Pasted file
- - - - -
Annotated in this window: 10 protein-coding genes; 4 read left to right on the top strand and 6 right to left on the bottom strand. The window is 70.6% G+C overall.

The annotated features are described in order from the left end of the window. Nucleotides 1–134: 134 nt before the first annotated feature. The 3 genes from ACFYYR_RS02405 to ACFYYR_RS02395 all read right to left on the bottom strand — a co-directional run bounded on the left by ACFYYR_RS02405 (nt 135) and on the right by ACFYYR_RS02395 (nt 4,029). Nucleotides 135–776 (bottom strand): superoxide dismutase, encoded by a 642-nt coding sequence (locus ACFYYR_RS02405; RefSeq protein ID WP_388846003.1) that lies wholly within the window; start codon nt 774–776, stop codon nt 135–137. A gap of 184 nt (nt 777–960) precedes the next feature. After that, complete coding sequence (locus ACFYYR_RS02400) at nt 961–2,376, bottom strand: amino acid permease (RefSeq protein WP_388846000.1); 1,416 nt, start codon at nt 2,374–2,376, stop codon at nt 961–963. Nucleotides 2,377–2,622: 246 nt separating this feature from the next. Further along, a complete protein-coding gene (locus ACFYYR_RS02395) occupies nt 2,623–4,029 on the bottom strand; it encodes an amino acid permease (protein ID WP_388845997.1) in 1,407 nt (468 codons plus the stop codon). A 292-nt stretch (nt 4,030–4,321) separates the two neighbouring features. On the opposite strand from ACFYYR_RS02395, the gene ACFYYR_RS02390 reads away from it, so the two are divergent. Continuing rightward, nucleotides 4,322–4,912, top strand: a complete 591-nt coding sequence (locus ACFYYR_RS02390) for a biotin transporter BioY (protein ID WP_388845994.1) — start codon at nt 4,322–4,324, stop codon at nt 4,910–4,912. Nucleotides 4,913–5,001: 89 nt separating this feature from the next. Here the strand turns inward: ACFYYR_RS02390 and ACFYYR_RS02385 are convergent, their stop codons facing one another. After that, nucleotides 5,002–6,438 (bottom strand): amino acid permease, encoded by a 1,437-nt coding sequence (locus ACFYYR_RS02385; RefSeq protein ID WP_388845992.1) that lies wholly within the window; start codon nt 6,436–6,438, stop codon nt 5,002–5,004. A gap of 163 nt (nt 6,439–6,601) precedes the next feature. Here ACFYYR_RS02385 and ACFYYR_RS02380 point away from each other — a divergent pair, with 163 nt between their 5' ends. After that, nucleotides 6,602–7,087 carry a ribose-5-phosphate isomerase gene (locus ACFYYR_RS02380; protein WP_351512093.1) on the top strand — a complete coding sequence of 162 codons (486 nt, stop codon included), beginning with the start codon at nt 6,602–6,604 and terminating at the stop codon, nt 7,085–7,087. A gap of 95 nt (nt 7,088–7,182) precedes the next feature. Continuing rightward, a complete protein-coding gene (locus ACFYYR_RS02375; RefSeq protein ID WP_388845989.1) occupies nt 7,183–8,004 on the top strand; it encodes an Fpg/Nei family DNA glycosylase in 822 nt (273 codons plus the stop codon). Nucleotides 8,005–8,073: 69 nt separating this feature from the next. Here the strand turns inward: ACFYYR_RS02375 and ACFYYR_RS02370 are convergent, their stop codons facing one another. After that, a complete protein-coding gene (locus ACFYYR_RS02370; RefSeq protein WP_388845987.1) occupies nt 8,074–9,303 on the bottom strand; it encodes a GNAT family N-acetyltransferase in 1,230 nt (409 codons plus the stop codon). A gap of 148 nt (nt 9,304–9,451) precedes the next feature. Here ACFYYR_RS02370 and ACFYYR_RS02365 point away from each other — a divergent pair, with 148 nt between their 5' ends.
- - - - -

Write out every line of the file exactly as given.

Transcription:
Annotated in this window: 10 protein-coding genes; 4 read left to right on the top strand and 6 right to left on the bottom strand. The window is 70.6% G+C overall.

The annotated features are described in order from the left end of the window. Nucleotides 1–134: 134 nt before the first annotated feature. The 3 genes from ACFYYR_RS02405 to ACFYYR_RS02395 all read right to left on the bottom strand — a co-directional run bounded on the left by ACFYYR_RS02405 (nt 135) and on the right by ACFYYR_RS02395 (nt 4,029). Nucleotides 135–776 (bottom strand): superoxide dismutase, encoded by a 642-nt coding sequence (locus ACFYYR_RS02405; RefSeq protein ID WP_388846003.1) that lies wholly within the window; start codon nt 774–776, stop codon nt 135–137. A gap of 184 nt (nt 777–960) precedes the next feature. After that, complete coding sequence (locus ACFYYR_RS02400) at nt 961–2,376, bottom strand: amino acid permease (RefSeq protein WP_388846000.1); 1,416 nt, start codon at nt 2,374–2,376, stop codon at nt 961–963. Nucleotides 2,377–2,622: 246 nt separating this feature from the next. Further along, a complete protein-coding gene (locus ACFYYR_RS02395) occupies nt 2,623–4,029 on the bottom strand; it encodes an amino acid permease (protein ID WP_388845997.1) in 1,407 nt (468 codons plus the stop codon). A 292-nt stretch (nt 4,030–4,321) separates the two neighbouring features. On the opposite strand from ACFYYR_RS02395, the gene ACFYYR_RS02390 reads away from it, so the two are divergent. Continuing rightward, nucleotides 4,322–4,912, top strand: a complete 591-nt coding sequence (locus ACFYYR_RS02390) for a biotin transporter BioY (protein ID WP_388845994.1) — start codon at nt 4,322–4,324, stop codon at nt 4,910–4,912. Nucleotides 4,913–5,001: 89 nt separating this feature from the next. Here the strand turns inward: ACFYYR_RS02390 and ACFYYR_RS02385 are convergent, their stop codons facing one another. After that, nucleotides 5,002–6,438 (bottom strand): amino acid permease, encoded by a 1,437-nt coding sequence (locus ACFYYR_RS02385; RefSeq protein ID WP_388845992.1) that lies wholly within the window; start codon nt 6,436–6,438, stop codon nt 5,002–5,004. A gap of 163 nt (nt 6,439–6,601) precedes the next feature. Here ACFYYR_RS02385 and ACFYYR_RS02380 point away from each other — a divergent pair, with 163 nt between their 5' ends. After that, nucleotides 6,602–7,087 carry a ribose-5-phosphate isomerase gene (locus ACFYYR_RS02380; protein WP_351512093.1) on the top strand — a complete coding sequence of 162 codons (486 nt, stop codon included), beginning with the start codon at nt 6,602–6,604 and terminating at the stop codon, nt 7,085–7,087. A gap of 95 nt (nt 7,088–7,182) precedes the next feature. Continuing rightward, a complete protein-coding gene (locus ACFYYR_RS02375; RefSeq protein ID WP_388845989.1) occupies nt 7,183–8,004 on the top strand; it encodes an Fpg/Nei family DNA glycosylase in 822 nt (273 codons plus the stop codon). Nucleotides 8,005–8,073: 69 nt separating this feature from the next. Here the strand turns inward: ACFYYR_RS02375 and ACFYYR_RS02370 are convergent, their stop codons facing one another. After that, a complete protein-coding gene (locus ACFYYR_RS02370; RefSeq protein WP_388845987.1) occupies nt 8,074–9,303 on the bottom strand; it encodes a GNAT family N-acetyltransferase in 1,230 nt (409 codons plus the stop codon). A gap of 148 nt (nt 9,304–9,451) precedes the next feature. Here ACFYYR_RS02370 and ACFYYR_RS02365 point away from each other — a divergent pair, with 148 nt between their 5' ends.